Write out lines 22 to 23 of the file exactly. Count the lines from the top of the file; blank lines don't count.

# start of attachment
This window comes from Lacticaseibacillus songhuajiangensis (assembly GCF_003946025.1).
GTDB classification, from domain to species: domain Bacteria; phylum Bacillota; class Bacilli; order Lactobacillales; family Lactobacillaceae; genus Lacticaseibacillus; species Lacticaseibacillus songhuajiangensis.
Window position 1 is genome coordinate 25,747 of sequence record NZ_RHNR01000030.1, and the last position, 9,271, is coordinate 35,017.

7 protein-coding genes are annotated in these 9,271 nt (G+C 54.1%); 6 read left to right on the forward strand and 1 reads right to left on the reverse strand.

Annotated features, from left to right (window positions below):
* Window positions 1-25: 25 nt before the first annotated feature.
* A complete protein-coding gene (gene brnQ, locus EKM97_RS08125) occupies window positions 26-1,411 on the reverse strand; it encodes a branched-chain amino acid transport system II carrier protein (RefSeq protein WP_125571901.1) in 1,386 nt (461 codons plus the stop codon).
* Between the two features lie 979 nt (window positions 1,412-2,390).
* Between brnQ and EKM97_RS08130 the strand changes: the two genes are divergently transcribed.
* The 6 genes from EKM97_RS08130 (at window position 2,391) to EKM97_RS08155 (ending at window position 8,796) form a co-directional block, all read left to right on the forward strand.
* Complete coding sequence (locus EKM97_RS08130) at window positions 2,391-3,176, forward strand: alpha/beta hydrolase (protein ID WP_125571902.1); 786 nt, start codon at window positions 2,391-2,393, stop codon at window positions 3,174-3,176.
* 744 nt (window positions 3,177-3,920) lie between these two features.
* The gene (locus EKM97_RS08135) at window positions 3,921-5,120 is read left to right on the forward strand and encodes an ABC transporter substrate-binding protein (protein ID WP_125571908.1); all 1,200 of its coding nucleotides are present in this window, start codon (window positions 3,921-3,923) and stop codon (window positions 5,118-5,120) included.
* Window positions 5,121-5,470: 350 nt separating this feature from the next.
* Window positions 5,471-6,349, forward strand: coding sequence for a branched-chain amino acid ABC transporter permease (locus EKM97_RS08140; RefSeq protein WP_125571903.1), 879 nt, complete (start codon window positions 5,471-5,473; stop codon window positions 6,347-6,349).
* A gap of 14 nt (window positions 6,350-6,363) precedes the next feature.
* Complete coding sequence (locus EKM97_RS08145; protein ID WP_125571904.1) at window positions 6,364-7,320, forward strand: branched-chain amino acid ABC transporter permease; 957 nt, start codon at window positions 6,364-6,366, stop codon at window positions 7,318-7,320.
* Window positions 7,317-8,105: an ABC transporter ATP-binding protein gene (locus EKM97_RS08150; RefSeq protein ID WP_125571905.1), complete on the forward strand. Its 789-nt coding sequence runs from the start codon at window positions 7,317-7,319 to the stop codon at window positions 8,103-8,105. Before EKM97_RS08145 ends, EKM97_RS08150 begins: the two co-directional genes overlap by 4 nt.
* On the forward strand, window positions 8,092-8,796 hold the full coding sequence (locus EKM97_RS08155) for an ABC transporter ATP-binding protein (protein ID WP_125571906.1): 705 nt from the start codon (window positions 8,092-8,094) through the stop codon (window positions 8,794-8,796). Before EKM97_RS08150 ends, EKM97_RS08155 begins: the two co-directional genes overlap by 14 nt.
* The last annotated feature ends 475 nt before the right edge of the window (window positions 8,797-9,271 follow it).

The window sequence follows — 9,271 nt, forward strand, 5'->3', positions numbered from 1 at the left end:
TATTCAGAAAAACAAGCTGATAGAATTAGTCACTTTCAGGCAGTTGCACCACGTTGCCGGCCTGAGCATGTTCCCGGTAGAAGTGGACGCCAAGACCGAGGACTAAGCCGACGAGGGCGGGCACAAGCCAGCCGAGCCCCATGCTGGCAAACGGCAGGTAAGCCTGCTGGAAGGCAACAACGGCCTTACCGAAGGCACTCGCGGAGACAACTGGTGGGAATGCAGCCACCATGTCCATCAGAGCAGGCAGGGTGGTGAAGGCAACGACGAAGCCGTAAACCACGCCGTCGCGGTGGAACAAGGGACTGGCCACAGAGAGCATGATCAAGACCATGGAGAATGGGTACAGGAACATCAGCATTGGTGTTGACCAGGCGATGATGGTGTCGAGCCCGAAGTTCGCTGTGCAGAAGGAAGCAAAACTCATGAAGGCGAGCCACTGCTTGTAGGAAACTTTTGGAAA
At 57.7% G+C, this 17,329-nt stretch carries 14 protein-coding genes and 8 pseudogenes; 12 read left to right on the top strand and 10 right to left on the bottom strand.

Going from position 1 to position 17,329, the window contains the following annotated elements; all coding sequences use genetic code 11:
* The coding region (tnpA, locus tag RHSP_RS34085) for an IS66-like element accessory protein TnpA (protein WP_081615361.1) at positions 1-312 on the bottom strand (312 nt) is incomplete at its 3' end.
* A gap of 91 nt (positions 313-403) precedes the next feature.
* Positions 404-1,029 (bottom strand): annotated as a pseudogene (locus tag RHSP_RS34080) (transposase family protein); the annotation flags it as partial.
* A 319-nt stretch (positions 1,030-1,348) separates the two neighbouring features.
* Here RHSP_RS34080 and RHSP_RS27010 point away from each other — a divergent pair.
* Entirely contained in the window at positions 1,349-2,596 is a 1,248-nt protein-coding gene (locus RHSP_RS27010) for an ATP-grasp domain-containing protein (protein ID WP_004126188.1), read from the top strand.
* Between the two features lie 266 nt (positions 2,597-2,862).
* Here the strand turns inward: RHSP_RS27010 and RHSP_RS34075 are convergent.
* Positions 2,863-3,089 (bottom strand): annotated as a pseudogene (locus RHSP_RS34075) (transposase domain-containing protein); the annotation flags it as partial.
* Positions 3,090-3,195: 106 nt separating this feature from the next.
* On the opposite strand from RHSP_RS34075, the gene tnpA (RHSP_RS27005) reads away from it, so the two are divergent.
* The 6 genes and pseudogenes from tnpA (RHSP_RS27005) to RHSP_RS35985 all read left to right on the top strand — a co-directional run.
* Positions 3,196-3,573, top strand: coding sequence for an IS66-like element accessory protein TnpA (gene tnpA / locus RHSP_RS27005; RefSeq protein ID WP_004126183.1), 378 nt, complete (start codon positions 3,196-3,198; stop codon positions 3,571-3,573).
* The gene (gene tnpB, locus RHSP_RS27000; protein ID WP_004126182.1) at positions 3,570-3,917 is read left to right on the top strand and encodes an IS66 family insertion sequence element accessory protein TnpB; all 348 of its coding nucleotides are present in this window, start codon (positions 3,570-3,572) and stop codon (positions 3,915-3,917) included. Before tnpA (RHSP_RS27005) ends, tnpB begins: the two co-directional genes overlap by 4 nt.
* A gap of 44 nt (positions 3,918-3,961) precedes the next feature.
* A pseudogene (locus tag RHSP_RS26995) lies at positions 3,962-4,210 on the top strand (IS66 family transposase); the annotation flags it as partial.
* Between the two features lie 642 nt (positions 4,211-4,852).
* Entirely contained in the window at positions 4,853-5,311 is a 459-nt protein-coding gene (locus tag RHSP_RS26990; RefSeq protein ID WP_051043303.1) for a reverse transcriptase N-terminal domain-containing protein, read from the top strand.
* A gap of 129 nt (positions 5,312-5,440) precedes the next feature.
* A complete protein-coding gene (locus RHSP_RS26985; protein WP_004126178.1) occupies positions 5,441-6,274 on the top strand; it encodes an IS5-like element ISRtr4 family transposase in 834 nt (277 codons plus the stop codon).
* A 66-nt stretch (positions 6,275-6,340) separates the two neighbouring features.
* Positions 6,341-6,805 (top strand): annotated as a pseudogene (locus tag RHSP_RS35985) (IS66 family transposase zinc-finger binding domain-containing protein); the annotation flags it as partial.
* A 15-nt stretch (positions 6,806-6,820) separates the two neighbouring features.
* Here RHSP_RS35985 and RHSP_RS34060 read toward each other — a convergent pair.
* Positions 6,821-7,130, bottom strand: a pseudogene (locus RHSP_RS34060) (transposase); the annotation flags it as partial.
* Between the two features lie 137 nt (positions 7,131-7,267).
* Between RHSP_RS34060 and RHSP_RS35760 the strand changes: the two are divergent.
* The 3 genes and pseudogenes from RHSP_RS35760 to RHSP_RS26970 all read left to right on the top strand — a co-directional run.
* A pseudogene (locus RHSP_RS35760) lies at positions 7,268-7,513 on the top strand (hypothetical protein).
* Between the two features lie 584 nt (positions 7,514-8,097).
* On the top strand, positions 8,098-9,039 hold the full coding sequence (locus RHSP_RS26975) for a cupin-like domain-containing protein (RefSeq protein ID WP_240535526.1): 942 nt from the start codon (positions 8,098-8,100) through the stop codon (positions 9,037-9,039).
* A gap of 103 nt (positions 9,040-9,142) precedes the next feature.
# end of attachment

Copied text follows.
TATTCAGAAAAACAAGCTGATAGAATTAGTCACTTTCAGGCAGTTGCACCACGTTGCCGGCCTGAGCATGTTCCCGGTAGAAGTGGACGCCAAGACCGAGGACTAAGCCGACGAGGGCGGGCACAAGCCAGCCGAGCCCCATGCTGGCAAACGGCAGGTAAGCCTGCTGGAAGGCAACAACGGCCTTACCGAAGGCACTCGCGGAGACAACTGGTGGGAATGCAGCCACCATGTCCATCAGAGCAGGCAGGGTGGTGAAGGCAACGACGAAGCCGTAAACCACGCCGTCGCGGTGGAACAAGGGACTGGCCACAGAGAGCATGATCAAGACCATGGAGAATGGGTACAGGAACATCAGCATTGGTGTTGACCAGGCGATGATGGTGTCGAGCCCGAAGTTCGCTGTGCAGAAGGAAGCAAAACTCATGAAGGCGAGCCACTGCTTGTAGGAAACTTTTGGAAA
At 57.7% G+C, this 17,329-nt stretch carries 14 protein-coding genes and 8 pseudogenes; 12 read left to right on the top strand and 10 right to left on the bottom strand.